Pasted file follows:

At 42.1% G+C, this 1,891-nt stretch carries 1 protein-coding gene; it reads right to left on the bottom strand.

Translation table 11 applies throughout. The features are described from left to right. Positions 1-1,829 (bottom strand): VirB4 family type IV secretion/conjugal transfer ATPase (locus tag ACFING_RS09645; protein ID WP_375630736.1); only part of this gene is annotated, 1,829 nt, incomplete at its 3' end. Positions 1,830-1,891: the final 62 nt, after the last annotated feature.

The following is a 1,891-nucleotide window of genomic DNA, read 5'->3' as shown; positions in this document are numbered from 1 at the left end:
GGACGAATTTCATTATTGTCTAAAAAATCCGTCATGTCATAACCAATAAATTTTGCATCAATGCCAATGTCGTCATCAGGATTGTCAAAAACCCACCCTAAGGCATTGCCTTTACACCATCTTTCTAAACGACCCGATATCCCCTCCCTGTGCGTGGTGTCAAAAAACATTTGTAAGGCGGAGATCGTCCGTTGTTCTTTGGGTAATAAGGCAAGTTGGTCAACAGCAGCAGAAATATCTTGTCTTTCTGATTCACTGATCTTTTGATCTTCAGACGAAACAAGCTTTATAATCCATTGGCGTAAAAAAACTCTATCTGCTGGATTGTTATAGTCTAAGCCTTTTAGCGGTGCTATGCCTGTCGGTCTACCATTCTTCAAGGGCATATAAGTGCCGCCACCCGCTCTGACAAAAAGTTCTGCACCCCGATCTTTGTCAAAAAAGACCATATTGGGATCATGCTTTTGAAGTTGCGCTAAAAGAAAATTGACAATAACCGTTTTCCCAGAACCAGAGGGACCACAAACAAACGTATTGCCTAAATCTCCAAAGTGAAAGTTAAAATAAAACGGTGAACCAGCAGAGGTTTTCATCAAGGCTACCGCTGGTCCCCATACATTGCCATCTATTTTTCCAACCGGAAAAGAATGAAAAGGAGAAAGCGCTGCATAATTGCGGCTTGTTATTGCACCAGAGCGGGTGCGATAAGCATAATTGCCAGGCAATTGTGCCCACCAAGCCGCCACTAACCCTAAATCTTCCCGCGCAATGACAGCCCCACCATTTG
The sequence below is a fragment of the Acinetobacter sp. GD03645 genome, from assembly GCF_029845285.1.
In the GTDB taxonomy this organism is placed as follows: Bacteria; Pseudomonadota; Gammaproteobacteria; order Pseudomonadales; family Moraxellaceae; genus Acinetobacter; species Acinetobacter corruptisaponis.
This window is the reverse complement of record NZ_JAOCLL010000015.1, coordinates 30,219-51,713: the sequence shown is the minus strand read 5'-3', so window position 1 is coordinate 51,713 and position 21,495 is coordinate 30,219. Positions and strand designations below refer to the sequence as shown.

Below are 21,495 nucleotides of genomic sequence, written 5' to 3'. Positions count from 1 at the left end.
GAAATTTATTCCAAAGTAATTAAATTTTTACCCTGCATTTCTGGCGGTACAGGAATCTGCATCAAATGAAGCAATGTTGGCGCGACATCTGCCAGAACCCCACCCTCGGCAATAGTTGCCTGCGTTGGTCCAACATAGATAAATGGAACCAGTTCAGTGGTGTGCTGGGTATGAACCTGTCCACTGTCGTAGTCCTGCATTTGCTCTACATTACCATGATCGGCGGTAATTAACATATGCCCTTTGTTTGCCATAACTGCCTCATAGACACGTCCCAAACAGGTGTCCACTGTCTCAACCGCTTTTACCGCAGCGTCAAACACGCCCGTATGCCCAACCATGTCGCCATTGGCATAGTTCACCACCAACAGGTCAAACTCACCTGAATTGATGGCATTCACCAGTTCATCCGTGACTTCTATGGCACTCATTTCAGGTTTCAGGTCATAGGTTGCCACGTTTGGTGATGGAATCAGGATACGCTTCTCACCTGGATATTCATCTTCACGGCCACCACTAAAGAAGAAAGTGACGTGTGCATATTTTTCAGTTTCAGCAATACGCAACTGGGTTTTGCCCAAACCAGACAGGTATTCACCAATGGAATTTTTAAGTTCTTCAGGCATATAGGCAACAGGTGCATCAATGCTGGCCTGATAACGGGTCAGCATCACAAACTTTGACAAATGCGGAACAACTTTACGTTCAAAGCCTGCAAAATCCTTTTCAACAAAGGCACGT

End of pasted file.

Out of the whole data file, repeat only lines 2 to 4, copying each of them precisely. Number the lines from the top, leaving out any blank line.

Translation table 11 applies throughout. The features are described from left to right. Positions 1-1,829 (bottom strand): VirB4 family type IV secretion/conjugal transfer ATPase (locus tag ACFING_RS09645; protein ID WP_375630736.1); only part of this gene is annotated, 1,829 nt, incomplete at its 3' end. Positions 1,830-1,891: the final 62 nt, after the last annotated feature.

The following is a 1,891-nucleotide window of genomic DNA, read 5'->3' as shown; positions in this document are numbered from 1 at the left end:
GGACGAATTTCATTATTGTCTAAAAAATCCGTCATGTCATAACCAATAAATTTTGCATCAATGCCAATGTCGTCATCAGGATTGTCAAAAACCCACCCTAAGGCATTGCCTTTACACCATCTTTCTAAACGACCCGATATCCCCTCCCTGTGCGTGGTGTCAAAAAACATTTGTAAGGCGGAGATCGTCCGTTGTTCTTTGGGTAATAAGGCAAGTTGGTCAACAGCAGCAGAAATATCTTGTCTTTCTGATTCACTGATCTTTTGATCTTCAGACGAAACAAGCTTTATAATCCATTGGCGTAAAAAAACTCTATCTGCTGGATTGTTATAGTCTAAGCCTTTTAGCGGTGCTATGCCTGTCGGTCTACCATTCTTCAAGGGCATATAAGTGCCGCCACCCGCTCTGACAAAAAGTTCTGCACCCCGATCTTTGTCAAAAAAGACCATATTGGGATCATGCTTTTGAAGTTGCGCTAAAAGAAAATTGACAATAACCGTTTTCCCAGAACCAGAGGGACCACAAACAAACGTATTGCCTAAATCTCCAAAGTGAAAGTTAAAATAAAACGGTGAACCAGCAGAGGTTTTCATCAAGGCTACCGCTGGTCCCCATACATTGCCATCTATTTTTCCAACCGGAAAAGAATGAAAAGGAGAAAGCGCTGCATAATTGCGGCTTGTTATTGCACCAGAGCGGGTGCGATAAGCATAATTGCCAGGCAATTGTGCCCACCAAGCCGCCACTAACCCTAAATCTTCCCGCGCAATGACAGCCCCACCATTTG